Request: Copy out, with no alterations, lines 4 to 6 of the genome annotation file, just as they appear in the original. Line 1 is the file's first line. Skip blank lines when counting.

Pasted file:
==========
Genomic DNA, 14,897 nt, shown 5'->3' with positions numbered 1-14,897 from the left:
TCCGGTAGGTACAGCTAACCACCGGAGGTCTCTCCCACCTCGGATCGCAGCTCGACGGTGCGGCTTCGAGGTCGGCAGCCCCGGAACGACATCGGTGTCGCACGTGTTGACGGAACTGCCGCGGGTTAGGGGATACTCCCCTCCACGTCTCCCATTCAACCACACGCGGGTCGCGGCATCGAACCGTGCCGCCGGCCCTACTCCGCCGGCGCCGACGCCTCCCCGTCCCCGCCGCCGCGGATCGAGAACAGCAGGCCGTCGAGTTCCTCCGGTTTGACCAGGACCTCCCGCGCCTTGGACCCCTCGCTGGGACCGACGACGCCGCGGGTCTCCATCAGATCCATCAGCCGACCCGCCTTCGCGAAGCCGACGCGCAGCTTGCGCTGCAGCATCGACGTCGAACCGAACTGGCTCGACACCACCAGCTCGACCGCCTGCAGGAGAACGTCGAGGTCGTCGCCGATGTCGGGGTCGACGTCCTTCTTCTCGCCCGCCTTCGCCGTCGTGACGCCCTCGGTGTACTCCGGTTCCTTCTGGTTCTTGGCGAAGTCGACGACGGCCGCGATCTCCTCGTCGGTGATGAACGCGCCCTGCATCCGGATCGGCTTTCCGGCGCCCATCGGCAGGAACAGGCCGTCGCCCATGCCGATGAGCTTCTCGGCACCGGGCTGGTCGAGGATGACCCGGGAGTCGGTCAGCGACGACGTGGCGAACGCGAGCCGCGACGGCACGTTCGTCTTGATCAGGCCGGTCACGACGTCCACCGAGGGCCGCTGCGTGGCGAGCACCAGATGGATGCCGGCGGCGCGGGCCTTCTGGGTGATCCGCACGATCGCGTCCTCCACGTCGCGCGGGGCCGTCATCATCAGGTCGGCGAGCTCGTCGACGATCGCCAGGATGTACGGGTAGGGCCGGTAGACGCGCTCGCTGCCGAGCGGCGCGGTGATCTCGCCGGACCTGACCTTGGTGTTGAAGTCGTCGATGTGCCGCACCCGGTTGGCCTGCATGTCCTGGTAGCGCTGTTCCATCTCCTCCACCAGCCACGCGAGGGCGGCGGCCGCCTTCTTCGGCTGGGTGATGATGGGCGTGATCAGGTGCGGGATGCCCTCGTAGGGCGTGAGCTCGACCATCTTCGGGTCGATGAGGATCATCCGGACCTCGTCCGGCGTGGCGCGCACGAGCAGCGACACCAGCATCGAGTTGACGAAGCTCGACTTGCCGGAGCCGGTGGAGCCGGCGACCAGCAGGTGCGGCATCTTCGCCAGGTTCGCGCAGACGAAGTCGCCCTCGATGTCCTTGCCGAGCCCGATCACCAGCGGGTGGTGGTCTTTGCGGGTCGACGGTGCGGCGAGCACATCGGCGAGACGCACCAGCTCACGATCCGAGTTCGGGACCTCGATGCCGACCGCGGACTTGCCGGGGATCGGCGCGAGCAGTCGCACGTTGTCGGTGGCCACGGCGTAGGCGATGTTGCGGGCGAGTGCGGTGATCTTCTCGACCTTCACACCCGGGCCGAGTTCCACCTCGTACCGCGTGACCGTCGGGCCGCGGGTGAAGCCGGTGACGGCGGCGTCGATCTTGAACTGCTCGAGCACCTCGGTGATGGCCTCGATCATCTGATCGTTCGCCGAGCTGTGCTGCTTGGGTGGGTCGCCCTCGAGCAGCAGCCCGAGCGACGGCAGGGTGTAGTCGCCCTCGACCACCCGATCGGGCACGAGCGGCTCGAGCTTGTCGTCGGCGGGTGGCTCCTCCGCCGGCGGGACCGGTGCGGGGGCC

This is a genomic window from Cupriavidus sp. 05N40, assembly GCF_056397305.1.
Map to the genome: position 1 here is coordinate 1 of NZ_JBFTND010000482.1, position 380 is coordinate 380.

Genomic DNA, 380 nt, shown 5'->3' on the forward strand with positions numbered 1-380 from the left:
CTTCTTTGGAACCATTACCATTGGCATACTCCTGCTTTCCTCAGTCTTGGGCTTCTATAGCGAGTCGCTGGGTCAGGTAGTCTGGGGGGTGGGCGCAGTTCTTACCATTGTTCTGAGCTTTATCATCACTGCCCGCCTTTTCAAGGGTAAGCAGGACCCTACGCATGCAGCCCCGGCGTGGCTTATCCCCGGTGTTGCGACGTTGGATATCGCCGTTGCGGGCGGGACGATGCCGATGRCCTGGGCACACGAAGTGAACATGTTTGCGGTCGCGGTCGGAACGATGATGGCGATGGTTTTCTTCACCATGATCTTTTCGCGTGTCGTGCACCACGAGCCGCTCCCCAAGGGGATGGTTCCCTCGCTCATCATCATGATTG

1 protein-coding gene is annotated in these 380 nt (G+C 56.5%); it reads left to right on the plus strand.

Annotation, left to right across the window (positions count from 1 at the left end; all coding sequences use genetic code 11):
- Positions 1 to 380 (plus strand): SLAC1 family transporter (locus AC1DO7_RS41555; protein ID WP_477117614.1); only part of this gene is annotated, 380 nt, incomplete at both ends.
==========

Map to the genome: position 1 here is coordinate 1 of NZ_JBFTND010000482.1, position 380 is coordinate 380.

Genomic DNA, 380 nt, shown 5'->3' on the forward strand with positions numbered 1-380 from the left:
CTTCTTTGGAACCATTACCATTGGCATACTCCTGCTTTCCTCAGTCTTGGGCTTCTATAGCGAGTCGCTGGGTCAGGTAGTCTGGGGGGTGGGCGCAGTTCTTACCATTGTTCTGAGCTTTATCATCACTGCCCGCCTTTTCAAGGGTAAGCAGGACCCTACGCATGCAGCCCCGGCGTGGCTTATCCCCGGTGTTGCGACGTTGGATATCGCCGTTGCGGGCGGGACGATGCCGATGRCCTGGGCACACGAAGTGAACATGTTTGCGGTCGCGGTCGGAACGATGATGGCGATGGTTTTCTTCACCATGATCTTTTCGCGTGTCGTGCACCACGAGCCGCTCCCCAAGGGGATGGTTCCCTCGCTCATCATCATGATTG